The first generation of the Volkswagen Tiguan was introduced in 2007. Since then, 2.8 million examples have been sold in 170 different countries. So the concept works!
That's because Volkswagen realises that the Tiguan isn't an off-roader, but merely an SUV (Sports Utility Vehicle). Therefore, with this second generation it's even more about versatility and even less about off-road capabilities. That's why Volkswagen chose tough looks and combines this with sleek, modern lines.
This is even more evident when entering the cabin, which is as immaculate and well built as every other Volkswagen car. The Tiguan differs from other Volkswagens by the high seating position. The driver overlooks a mighty bonnet and has the feeling he / she is controlling a mighty vehicle.
The Tiguan not only feels large, it actually is. Both the head and legroom in the front are huge, although still average for a car of this size. The rear seat is mounted on rails and when moved to the back the legroom in the rear is the largest in the segment by far. By moving the bench to the front, the Tiguan excels in boot space.
The Tiguan is fitted with the same luxury and safety features as every other Volkswagen car. Cameras and other sensors look ahead with the driver and warn about any danger, or even activate the brakes. LED headlights make for a clearer light beam and safe energy.
The optional audio system by Dynaudio is highly recommendable: it has a crisp sound and a very good image (placements of instruments and vocals in the car). Thanks to support for Android Auto and Apple CarPlay, integration with smartphones is also up to par.
The dials (speedometer and rev counter) have been replaced by a large display. The advantage is that the driver can choose which information is shown in which way. Funny detail: sister brand Audi presents this same functionality as a true revolution in automotive technology, while Volkswagen regards it as a side note in the user manual. Even better than this customisable display is the "head up display", which projects the most relevant information to the driver right in his / her view.
The Tiguan is available with four petrol and four diesel engines. First the 2.0 litre diesel, which develops 150 PS / 340 Nm (front-wheel drive), was tried. This power is average for a car in the segment. Yet, the Tiguan is a bit faster (higher top speed and faster acceleration) thanks to a lower weight.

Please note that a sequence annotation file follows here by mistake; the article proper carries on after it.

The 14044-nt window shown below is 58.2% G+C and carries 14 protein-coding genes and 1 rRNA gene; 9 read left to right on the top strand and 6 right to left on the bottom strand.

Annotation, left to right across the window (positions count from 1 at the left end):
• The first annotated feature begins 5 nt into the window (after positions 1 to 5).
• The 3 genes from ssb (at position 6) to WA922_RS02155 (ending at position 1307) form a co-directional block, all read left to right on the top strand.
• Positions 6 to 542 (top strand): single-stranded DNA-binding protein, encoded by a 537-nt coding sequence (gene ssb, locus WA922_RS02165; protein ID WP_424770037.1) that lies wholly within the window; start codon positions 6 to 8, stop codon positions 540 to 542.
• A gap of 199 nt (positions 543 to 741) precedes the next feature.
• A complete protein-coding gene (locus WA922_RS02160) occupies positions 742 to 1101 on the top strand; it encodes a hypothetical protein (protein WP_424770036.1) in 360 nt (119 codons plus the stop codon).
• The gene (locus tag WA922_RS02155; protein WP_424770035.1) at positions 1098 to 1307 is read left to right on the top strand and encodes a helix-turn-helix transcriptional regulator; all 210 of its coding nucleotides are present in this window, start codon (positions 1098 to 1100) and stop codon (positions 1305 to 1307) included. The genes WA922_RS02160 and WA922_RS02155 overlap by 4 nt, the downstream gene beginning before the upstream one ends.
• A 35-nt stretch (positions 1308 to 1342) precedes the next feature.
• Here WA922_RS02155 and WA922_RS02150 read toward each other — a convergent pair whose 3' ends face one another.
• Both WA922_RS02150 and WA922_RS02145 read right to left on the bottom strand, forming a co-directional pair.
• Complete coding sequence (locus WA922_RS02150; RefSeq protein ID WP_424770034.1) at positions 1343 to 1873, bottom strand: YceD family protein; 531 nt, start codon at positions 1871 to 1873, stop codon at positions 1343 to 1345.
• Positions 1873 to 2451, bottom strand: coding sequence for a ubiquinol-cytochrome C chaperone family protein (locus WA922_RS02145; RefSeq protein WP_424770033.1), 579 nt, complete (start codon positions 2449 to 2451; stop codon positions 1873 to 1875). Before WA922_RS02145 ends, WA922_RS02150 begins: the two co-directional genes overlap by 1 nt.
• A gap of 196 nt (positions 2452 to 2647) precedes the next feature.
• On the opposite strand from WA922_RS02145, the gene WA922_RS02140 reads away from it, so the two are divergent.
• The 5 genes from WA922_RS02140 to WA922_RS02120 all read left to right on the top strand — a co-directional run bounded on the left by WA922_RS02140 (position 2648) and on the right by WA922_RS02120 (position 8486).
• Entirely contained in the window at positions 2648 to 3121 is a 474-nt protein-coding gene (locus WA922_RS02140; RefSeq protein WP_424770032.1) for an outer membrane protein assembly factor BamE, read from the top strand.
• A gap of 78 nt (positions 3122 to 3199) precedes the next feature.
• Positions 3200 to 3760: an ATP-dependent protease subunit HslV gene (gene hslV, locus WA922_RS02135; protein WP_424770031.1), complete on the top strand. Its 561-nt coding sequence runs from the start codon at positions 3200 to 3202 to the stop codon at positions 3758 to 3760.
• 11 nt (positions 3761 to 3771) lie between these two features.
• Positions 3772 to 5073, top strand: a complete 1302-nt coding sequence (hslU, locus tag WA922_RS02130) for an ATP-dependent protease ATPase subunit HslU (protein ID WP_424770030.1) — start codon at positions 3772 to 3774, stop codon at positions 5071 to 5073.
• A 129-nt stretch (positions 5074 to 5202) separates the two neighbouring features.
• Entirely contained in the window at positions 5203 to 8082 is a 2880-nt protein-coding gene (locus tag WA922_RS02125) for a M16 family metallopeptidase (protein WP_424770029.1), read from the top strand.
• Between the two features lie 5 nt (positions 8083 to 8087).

Also, the Volkswagen diesel develops its power in a different way than usual. Most brands try to keep the power output at the same level, no matter what engine speed. This assures high levels of comfort. However, Volkswagen TDI engines start with low power at low revs, after which the power increases as the engine speed increases. This gives the Volkswagen diesel a stronger character and it makes the car seem faster. One approach isn't better than the other, it's a matter of personal taste.
When opting for the 180 PS / 320 Nm strong petrol engine, the difference with other brands is even bigger. The "2.0 TSI" is connected to a dual clutch automatic gearbox ("DSG") which tries to keep the engine speed as low as possible. In city traffic the engine speed is so low (around 1,500 rpm) that the engine sounds a bit like a diesel!
Once at cruising speed, the TSI engine always has some extra punch available to accelerate still further. Even with the petrol engine, the power is comparable to that of its rivals but yet again the actual performance is better.
While developing an SUV, carmakers always face the same problem: do we emphasise on off-road capabilities or do we focus on handling on paved roads? Volkswagen made a remarkable decision: the underpinning is made for use on paved roads, but still the car can be fitted with off-road technology.
This seems to be conflicting, because when a car isn't meant to be used off-road such technology is superfluous. However, while Volkswagen doesn't regard the Tiguan as an off-roader, it does regard it as an ideal vehicle for winter sports or for reaching remote areas. That is why Volkswagen doesn't offer serious ground clearance (180 mm) or special tyres, but it does offer four-wheel drive and clever electronics. The latter replace costly diff-locks and differentials.
Because everything is operated electronically, it suffices to turn a knob to on-road or off-road mode. In off-road mode the throttle responds indirectly (to prevent wheelspin), the brakes are operated automatically while descending and four-wheel drive is activated.
On several trials the Tiguan managed very well on steep hills (the front and rear overhang is very short to prevent the bumpers from hitting the ground) and the computer made off-roading very easy indeed.
Yet, the Tiguan feels most at home on the open road. Despite the high centre of gravity, the Tiguan handles as well as traditional Volkswagen cars. That's remarkable, because many SUVs require a slightly different driving style because of poor handling or a longer braking distance.
And yet its handling is both the Tiguan's strongest and weakest point. At first it seems like a disappointment that this mighty looking SUV isn't more exciting to drive than a regular car. But that is exactly what made the Tiguan so successful: it combines an adventurous appearance and extra functionality with all the familiar characteristics of a regular Volkswagen.
Volkswagen knows it all too well: with SUVs it's all about emotion. The customer asks for a mighty off-roader, but is in fact only looking for a good looking spacious car.
With the first generation this mid-sized SUV offered exactly that. With this second generation Volkswagen improved on those strong points with more space, more safety, more comfort, complete integration with smartphones and remarkably good handling. And if required, everyone can drive off-road with the Tiguan thanks to smart electronics. Mission accomplished.